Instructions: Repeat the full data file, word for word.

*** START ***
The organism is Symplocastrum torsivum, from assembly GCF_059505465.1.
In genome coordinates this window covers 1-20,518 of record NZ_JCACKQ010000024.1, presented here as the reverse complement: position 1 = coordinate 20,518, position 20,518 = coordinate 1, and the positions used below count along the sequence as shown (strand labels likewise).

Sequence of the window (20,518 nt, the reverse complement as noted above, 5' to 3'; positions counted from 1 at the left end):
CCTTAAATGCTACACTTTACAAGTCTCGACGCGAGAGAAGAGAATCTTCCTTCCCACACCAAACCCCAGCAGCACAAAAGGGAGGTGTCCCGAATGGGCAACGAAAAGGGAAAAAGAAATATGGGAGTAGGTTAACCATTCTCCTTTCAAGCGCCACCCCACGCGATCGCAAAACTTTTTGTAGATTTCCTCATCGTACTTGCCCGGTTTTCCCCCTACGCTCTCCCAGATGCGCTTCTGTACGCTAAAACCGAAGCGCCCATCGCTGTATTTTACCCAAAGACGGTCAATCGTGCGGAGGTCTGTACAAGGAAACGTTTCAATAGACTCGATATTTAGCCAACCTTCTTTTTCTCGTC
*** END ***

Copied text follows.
The organism is Symplocastrum torsivum, from assembly GCF_059505465.1.
In genome coordinates this window covers 1-20,518 of record NZ_JCACKQ010000024.1, presented here as the reverse complement: position 1 = coordinate 20,518, position 20,518 = coordinate 1, and the positions used below count along the sequence as shown (strand labels likewise).

Sequence of the window (20,518 nt, the reverse complement as noted above, 5' to 3'; positions counted from 1 at the left end):
CCTTAAATGCTACACTTTACAAGTCTCGACGCGAGAGAAGAGAATCTTCCTTCCCACACCAAACCCCAGCAGCACAAAAGGGAGGTGTCCCGAATGGGCAACGAAAAGGGAAAAAGAAATATGGGAGTAGGTTAACCATTCTCCTTTCAAGCGCCACCCCACGCGATCGCAAAACTTTTTGTAGATTTCCTCATCGTACTTGCCCGGTTTTCCCCCTACGCTCTCCCAGATGCGCTTCTGTACGCTAAAACCGAAGCGCCCATCGCTGTATTTTACCCAAAGACGGTCAATCGTGCGGAGGTCTGTACAAGGAAACGTTTCAATAGACTCGATATTTAGCCAACCTTCTTTTTCTCGTC